A massive malvertising campaign has been exposed today in a report published by cybersecurity firm Check Point.
Researchers believe the operators of this malvertising campaign have cozied up to an ad network and ad resellers in order to make sure their hijacked traffic reaches preferred bad actors, who then redirect victims to tech support scams or exploit kits that infect them with ransomware, banking trojans, or others.
Check Point named this complex scheme Master134, after the URL of a central and crucial server in the campaign’s entire operational scheme.
Master134 network steals traffic from hacked WordPress sites
According to the Check Point report, it all starts with the Master134 crooks taking over WordPress sites. Researchers say they unearthed over 10,000 WordPress sites compromised by this gang.
Check Point claims all these hacked WordPress sites were running WordPress CMS version 4.7.1, known to be vulnerable to a remote code execution flaw that allows crooks to take over sites.
Attackers inserted code on these sites to inject ads on these sites, which later hijacked users and redirected them to the main Master134 “redirection” service.
In addition, researchers say the group also used PUPs (potentially unwanted programs), such as browser homepage hijackers, to redirect users to the Master134 redirection portal.
How traffic flowed through ad networks and resellers
The role of the Master134 service was then to advertise “ad slots” on the AdsTerra advertising network, under a “publisher” account, which are available for site owners who have ads slots available on their websites.
Check Point says these ad slots were later bought by one of four ad resellers, such as AdKernel, AdventureFeeds, EvoLeads, and ExoClick.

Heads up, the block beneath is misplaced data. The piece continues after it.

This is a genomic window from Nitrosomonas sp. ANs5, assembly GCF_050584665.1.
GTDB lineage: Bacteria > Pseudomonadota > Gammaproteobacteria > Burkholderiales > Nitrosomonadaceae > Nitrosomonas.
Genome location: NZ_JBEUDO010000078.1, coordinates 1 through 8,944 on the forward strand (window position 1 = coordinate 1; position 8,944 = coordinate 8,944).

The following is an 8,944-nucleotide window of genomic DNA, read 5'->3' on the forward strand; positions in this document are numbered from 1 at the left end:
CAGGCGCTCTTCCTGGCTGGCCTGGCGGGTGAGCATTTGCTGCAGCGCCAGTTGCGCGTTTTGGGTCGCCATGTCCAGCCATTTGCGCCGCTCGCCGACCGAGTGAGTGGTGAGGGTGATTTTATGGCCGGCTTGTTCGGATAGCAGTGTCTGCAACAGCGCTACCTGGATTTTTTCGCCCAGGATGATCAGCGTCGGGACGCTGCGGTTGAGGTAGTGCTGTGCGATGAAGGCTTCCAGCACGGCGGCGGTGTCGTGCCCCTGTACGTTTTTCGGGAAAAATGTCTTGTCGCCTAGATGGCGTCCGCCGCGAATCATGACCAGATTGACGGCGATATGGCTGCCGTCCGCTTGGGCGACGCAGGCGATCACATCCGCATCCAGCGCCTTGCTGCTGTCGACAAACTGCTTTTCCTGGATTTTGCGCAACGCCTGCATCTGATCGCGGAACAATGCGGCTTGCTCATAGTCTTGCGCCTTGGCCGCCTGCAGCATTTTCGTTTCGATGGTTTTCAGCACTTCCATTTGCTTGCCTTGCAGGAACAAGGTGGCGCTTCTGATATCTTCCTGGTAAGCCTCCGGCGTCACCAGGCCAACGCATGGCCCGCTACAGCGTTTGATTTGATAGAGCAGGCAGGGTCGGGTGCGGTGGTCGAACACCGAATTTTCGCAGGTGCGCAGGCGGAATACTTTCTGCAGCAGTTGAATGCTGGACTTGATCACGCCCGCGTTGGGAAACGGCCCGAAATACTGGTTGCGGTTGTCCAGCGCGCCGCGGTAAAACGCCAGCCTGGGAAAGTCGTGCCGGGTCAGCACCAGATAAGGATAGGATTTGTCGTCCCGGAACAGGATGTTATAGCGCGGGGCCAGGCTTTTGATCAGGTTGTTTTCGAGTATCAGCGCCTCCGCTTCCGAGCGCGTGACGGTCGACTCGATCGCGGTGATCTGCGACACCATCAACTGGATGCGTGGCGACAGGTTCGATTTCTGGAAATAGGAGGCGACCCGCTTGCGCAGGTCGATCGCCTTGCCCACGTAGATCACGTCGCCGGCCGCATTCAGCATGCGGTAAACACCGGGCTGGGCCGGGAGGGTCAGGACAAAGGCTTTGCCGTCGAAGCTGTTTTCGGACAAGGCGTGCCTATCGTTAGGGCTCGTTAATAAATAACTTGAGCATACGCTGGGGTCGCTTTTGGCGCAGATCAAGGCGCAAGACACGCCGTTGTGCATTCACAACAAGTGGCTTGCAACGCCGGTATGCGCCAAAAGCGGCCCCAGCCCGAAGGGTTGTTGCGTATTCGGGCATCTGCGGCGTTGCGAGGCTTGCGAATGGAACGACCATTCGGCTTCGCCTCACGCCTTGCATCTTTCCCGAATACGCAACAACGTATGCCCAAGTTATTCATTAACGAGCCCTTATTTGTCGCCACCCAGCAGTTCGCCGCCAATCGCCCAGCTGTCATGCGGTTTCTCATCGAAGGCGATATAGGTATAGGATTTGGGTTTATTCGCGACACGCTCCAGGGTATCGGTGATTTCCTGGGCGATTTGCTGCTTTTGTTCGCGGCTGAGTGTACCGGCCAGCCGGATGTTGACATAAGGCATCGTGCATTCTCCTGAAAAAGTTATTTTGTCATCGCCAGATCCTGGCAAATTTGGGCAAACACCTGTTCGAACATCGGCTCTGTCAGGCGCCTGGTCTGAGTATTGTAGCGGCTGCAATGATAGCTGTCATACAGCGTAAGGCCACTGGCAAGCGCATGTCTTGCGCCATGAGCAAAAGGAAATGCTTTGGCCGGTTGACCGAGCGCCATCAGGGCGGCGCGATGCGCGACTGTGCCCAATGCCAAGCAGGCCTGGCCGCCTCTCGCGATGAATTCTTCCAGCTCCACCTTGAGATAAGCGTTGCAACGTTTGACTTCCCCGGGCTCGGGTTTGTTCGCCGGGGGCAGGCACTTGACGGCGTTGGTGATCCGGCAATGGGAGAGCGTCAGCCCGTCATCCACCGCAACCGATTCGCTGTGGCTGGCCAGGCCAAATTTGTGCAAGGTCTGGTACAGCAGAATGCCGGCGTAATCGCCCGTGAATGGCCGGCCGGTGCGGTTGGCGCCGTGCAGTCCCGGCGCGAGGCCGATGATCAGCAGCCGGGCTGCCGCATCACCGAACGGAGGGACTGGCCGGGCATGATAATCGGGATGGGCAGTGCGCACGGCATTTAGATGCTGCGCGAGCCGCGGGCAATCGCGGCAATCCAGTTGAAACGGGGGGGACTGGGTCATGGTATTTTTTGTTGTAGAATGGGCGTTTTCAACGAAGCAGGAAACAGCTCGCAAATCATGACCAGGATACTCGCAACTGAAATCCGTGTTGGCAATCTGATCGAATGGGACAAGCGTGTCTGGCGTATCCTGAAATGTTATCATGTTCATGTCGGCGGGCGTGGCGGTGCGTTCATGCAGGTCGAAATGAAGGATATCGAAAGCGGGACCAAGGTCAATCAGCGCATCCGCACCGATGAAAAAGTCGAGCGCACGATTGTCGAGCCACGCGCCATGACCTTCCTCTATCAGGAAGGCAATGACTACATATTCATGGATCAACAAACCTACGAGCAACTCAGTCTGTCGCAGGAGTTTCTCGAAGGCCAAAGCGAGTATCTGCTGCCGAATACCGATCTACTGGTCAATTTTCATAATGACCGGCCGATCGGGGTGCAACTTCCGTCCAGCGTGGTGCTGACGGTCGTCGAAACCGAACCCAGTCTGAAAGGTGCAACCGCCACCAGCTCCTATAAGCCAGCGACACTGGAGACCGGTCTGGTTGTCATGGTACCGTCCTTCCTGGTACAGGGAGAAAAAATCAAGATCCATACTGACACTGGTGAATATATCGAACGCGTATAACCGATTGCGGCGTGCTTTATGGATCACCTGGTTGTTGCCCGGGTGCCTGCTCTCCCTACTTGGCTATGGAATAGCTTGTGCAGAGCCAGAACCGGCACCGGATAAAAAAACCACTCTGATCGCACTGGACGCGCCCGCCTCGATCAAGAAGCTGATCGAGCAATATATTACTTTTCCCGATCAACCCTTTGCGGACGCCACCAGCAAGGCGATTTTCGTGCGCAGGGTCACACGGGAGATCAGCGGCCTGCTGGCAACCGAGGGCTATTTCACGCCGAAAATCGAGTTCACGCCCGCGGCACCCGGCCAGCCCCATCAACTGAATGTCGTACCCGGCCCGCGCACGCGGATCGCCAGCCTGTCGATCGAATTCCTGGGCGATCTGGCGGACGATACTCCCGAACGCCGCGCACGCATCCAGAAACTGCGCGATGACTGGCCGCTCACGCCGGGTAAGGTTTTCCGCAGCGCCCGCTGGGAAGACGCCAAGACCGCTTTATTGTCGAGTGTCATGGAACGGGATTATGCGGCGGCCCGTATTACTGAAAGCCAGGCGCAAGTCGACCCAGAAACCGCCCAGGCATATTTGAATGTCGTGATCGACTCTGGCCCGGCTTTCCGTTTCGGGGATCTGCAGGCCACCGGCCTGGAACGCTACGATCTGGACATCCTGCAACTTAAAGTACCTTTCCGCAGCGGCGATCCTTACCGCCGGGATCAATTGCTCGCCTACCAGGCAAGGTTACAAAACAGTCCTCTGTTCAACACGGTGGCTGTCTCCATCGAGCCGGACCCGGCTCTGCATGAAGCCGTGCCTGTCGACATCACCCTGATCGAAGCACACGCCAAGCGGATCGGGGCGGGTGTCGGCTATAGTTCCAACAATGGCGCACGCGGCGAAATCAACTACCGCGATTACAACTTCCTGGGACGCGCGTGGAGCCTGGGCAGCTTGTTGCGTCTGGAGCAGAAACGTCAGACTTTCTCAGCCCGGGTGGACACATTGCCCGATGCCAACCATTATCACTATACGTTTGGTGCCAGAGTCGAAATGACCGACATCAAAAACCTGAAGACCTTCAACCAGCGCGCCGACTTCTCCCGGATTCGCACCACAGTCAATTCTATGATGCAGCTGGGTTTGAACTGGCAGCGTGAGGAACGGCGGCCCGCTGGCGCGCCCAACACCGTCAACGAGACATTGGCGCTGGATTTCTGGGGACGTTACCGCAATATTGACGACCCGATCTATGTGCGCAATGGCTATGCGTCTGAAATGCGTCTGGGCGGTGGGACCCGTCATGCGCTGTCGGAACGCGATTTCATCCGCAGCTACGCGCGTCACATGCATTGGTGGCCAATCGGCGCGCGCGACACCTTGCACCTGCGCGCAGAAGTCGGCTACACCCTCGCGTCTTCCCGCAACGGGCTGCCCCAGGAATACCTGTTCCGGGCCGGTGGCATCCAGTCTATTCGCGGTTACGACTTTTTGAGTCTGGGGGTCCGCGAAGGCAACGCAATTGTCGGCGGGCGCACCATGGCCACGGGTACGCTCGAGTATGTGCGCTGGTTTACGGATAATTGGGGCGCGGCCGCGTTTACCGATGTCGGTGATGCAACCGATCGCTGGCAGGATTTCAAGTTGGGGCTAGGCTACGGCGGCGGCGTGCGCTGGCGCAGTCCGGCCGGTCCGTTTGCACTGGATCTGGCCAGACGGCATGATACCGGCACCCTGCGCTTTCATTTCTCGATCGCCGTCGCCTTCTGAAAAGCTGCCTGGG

Under an immense “coincidence” various bad actors would buy all of Master134’s ad slots made available through these four resellers and capture all the hijacked traffic, which they later funneled towards malware.
Check Point says it observed almost all of the major online criminal groups buying traffic from Master134 via the “AdsTerra-reseller” system. The groups included exploit kit operators (RIG, Magnitude, GrandSoft, FakeFlash), traffic distribution systems (Fobos, HookAds, Seamless, BowMan, TorchLie, BlackTDS, Slyip), and many tech support scam operators.
The suspected conspiracy
But Check Point researchers don’t believe that all these bad actors buying hijacked traffic from Master134 is just a coincidence.
“It appears […] that somehow, an extensive collaboration between several malicious parties is successfully maintained via third-party ad networks, the biggest one being AdsTerra,” the security firm says.
“Based on our findings, we speculate that the threat actors pay Master134 directly. Master134 then pays the ad-network companies to re-route and perhaps even disguise the origins of the traffic,” they added.
“In such a scenario, Master134 plays a unique role in the cybercrime underworld; he is generating profit from ad revenue by working directly with AdsTerra and is successfully making sure this traffic reaches the right, or in our case – the wrong hands.”
Check Point says this malvertising operation is still going on and says it’s seen around 40,000 infection attempts taking place each week against users ensnared by Master134.